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National 6.3.2017 10:57 am

Calls for Bathabile Dlamini to be fired ‘premature’ – MKMVA

JOHANNESBURG, SOUTH AFRICA - SEPTEMBER 05: MKMVA members. (Photo by Gallo Images / Dino Lloyd)

JOHANNESBURG, SOUTH AFRICA - SEPTEMBER 05: MKMVA members. (Photo by Gallo Images / Dino Lloyd)

Dlamini and her ‘capable’ department should be afforded a chance to deal with the debacle over the payment of grants, say veterans.

As calls mount for Social Development Minister Bathabile Dlamini to be fired from her job over the payment of social welfare grants to 17 million beneficiaries come April 1, the Umkhonto weSizwe Military Veterans’ Association (MKMVA) says it’s too early to call for the minister’s head.

MKMVA treasurer-general Des van Rooyen said at a media briefing at the weekend the minister and her “capable” department should be afforded an opportunity to deal with the debacle involving the expiry of the Cash Paymaster Services (CPS) contract with the SA Social Security Agency (Sassa), which was declared invalid by the Constitutional Court in 2014.

“Let’s accord Minister Bathabile Dlamini and her capable department time to deal with this matter … Our plea as the MKMVA is to give Minister Bathabile [Dlamini] and her capable department a chance to deal with this matter,” Van Rooyen said.

He said the MKMVA was confident Dlamini’s department had the capacity and competency to come up with the solution to the problem.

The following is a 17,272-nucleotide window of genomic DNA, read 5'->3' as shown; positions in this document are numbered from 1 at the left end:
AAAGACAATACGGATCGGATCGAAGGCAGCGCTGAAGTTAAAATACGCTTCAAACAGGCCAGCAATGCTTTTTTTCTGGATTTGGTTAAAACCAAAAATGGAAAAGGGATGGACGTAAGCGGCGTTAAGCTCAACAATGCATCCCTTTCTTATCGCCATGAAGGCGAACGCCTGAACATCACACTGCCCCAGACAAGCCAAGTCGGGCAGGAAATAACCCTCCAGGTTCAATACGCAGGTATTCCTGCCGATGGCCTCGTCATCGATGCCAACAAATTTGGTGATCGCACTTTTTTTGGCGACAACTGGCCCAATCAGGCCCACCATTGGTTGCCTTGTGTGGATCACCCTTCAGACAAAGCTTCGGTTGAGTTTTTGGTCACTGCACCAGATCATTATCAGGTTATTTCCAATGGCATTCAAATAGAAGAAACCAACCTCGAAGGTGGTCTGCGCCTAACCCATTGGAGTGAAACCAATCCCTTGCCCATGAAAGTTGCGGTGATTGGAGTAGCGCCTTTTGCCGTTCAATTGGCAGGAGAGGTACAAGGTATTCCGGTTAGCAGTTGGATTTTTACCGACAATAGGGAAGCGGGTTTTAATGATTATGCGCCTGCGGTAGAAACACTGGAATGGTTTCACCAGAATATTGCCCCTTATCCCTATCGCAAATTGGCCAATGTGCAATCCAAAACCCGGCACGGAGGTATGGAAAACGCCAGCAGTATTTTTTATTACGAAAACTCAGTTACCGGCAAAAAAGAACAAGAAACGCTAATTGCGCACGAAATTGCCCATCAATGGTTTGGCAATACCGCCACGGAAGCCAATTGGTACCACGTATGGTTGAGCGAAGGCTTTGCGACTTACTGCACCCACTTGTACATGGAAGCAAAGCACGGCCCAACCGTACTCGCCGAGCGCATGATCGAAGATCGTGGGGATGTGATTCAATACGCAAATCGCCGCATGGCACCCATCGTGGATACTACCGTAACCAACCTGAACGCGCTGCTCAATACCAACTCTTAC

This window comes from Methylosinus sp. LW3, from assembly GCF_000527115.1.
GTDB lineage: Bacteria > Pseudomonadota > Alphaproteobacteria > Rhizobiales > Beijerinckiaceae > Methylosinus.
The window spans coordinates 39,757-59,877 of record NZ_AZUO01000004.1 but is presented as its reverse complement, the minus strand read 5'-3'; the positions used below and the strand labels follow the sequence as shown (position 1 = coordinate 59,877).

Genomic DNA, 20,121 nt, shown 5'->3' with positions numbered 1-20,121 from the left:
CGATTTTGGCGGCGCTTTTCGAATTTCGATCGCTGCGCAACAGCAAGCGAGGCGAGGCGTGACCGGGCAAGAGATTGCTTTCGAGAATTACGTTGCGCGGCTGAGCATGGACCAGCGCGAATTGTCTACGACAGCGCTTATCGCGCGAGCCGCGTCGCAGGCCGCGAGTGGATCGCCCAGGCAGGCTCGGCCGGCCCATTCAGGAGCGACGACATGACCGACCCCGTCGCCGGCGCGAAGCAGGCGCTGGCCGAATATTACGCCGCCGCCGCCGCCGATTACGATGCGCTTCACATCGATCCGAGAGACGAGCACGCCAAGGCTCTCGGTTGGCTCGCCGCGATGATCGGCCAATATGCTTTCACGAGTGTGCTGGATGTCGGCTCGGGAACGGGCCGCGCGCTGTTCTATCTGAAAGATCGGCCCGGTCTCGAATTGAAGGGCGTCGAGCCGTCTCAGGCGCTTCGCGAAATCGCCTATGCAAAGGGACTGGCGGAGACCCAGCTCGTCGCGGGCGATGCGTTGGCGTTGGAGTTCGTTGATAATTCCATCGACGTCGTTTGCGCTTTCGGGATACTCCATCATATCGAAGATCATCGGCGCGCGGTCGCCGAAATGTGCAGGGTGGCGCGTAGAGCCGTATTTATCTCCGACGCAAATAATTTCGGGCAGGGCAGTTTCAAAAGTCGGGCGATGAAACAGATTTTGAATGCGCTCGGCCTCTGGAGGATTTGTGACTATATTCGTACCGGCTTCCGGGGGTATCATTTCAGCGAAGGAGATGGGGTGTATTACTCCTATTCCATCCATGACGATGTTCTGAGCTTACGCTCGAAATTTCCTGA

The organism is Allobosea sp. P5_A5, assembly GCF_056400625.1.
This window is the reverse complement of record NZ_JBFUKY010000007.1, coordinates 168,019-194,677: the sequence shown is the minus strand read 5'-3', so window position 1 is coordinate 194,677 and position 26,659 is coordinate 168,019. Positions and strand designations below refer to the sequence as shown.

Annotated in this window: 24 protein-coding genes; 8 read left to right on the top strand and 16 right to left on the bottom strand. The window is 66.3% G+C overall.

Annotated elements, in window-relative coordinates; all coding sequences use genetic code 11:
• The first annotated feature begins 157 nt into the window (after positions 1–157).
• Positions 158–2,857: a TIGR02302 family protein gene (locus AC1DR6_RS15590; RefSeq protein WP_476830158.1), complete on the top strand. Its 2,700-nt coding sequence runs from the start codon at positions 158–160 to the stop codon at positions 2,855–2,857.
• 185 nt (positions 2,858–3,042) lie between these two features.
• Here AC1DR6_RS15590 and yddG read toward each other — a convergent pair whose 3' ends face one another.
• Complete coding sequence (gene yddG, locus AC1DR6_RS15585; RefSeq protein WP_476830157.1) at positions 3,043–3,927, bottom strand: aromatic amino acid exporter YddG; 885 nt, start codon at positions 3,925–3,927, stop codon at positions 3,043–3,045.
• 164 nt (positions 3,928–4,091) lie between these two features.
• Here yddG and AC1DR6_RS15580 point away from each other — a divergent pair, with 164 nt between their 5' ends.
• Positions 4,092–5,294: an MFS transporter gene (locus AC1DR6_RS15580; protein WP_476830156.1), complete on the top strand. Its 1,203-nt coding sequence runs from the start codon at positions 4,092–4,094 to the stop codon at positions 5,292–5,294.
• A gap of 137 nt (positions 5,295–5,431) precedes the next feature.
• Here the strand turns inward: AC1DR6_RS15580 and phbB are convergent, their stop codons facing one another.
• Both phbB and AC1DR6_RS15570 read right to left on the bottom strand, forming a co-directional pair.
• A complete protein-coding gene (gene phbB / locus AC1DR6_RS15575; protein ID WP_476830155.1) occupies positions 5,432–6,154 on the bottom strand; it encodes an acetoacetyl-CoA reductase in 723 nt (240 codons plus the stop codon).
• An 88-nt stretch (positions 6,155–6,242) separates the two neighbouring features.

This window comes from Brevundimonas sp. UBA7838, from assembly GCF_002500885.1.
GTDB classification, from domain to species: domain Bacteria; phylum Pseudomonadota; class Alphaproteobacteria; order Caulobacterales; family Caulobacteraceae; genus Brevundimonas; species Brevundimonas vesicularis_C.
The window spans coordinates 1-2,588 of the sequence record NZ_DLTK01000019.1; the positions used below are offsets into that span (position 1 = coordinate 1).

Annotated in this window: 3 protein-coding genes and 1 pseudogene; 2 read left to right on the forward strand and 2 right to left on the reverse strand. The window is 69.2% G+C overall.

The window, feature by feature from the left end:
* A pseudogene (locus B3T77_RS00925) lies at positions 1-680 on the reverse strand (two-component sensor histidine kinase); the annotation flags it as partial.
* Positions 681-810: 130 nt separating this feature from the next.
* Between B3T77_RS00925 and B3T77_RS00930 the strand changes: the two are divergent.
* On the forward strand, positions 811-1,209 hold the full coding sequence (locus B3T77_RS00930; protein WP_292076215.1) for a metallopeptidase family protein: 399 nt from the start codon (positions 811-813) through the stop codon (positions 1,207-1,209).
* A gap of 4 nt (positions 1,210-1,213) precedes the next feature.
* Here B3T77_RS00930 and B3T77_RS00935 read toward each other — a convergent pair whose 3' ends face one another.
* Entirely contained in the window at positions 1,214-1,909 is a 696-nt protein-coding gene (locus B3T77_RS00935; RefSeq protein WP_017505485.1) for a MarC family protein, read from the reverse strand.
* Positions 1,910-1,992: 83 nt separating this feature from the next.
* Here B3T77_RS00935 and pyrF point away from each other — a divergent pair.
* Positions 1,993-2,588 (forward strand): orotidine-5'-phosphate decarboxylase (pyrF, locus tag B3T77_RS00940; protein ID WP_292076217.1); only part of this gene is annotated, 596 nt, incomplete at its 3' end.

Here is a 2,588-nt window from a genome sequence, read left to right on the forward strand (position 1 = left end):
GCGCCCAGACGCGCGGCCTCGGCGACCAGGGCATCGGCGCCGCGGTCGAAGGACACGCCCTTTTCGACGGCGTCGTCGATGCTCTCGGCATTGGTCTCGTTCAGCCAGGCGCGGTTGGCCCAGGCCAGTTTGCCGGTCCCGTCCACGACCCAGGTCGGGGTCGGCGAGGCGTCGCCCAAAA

“So far the department has proven itself to being [sic] one of the most capable,” he said.

Opposition parties, including the governing ANC’s alliance partners, have called on President Jacob Zuma to fire the minister for failing to handle the matter and to be held in contempt of court for failing to follow the directives of the Concourt to create an internal grant payment system within her department.

Business Day reported on Monday that Sassa and Net1 UEPS subsidiary CPS agreed to the terms of a new two-year contract. However, these terms have to be agreed to by National Treasury.

Net1 CEO Serge Belamant “would not provide details but said the fee charged each month for each of the approximately 11 million recipients would be considerably below the R25 mentioned in the media,” the report stated.

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